This spurred from some events happening in Gentoo, since with the move to git we eventually have more reviews and obviously comments over patches can be acceptable (and accepted) depending on a number of factors.
This short post is about communicating effectively.
When reviewing patches
No point in pepper coating
Do not disparage code or, even worse, people. There is no point in being insulting, you add noise to the signal:
You are a moron! This is shit has no place here, do not do again something this stupid.
This is not OK: most people will focus on the insult and the technical argument will be totally lost.
Keep in mind that you want people doing stuff for the project not run away crying.
No point in sugar coating
Do not downplay stupid mistakes that would crash your application (or wipe an operating system) because you think it would hurt the feelings of the contributor.
rm -fR /usr /local/foo
Is as silly as you like but the impact is HUGE.
This is a tiny mistake, you should not do that again.
No, it isn’t tiny it is quite a problem.
Mistakes happen, the review is there to avoid them hitting people, but a modicum of care is needed:
wasting other people’s time is still bad.
Point the mistake directly by quoting the line
And use at most 2-3 lines to explain why it is a problem.
If you can’t better if you fix that part yourself or move the discussion on a more direct media e.g. IRC.
This kind of change is not portable, obscures the code and does not fix the overflow issue at hand:
The expression as whole could still overflow.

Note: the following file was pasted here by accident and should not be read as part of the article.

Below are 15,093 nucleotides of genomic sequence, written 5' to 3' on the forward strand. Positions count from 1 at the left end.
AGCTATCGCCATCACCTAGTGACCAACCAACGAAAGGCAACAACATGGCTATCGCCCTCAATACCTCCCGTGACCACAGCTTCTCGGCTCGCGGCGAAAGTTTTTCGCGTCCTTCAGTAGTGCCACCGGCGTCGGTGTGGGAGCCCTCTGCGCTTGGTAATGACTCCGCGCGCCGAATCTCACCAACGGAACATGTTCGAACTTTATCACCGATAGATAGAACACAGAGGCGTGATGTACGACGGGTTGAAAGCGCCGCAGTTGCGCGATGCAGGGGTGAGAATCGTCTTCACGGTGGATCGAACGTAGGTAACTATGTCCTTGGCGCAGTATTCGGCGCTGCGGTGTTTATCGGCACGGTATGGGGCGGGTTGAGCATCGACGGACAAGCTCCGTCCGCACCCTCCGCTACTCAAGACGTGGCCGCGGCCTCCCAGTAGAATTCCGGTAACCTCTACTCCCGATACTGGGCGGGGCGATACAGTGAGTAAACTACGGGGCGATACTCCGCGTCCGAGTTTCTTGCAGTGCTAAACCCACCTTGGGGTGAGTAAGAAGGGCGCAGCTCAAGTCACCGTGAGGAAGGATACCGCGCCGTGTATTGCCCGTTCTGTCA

Hopefully even the most busy person juggling over 5 different tasks will get it.
Do not suggest the use of those non-portable functions again anyway.
No room for interpretation, do not do that.
If you and another reviewer disagree, move the discussion on another media, there is NO point in spamming
the review system with countless comments.
When receiving reviews (or waiting for them)
Everybody makes mistakes
YOU included, if the reviewer (or more than one) tells you that your changes are not right, there are good odds you are wrong.
Conversely, the reviewer can make mistakes. Usually is better to move away from the review system and discuss over emails or IRC.
There is no point in being confrontational. If you think the reviewer is making a mistake, politely point it out.
If the reviewer is not nice, do not use the same tone to fit in. Even more if you do not like that kind of tone to begin with.
Wait before answering
Do not update your patch or write a reply as soon as you get a notification of a review, more changes might be needed and maybe other reviewers have additional opinions.
If a patch is unanswered, ping it maybe once a week, possibly rebasing it if the world changed meanwhile.
Keep in mind that most of your interaction is with other people volunteering their free time and not getting anything out of it as well, sometimes the real-life takes priority =)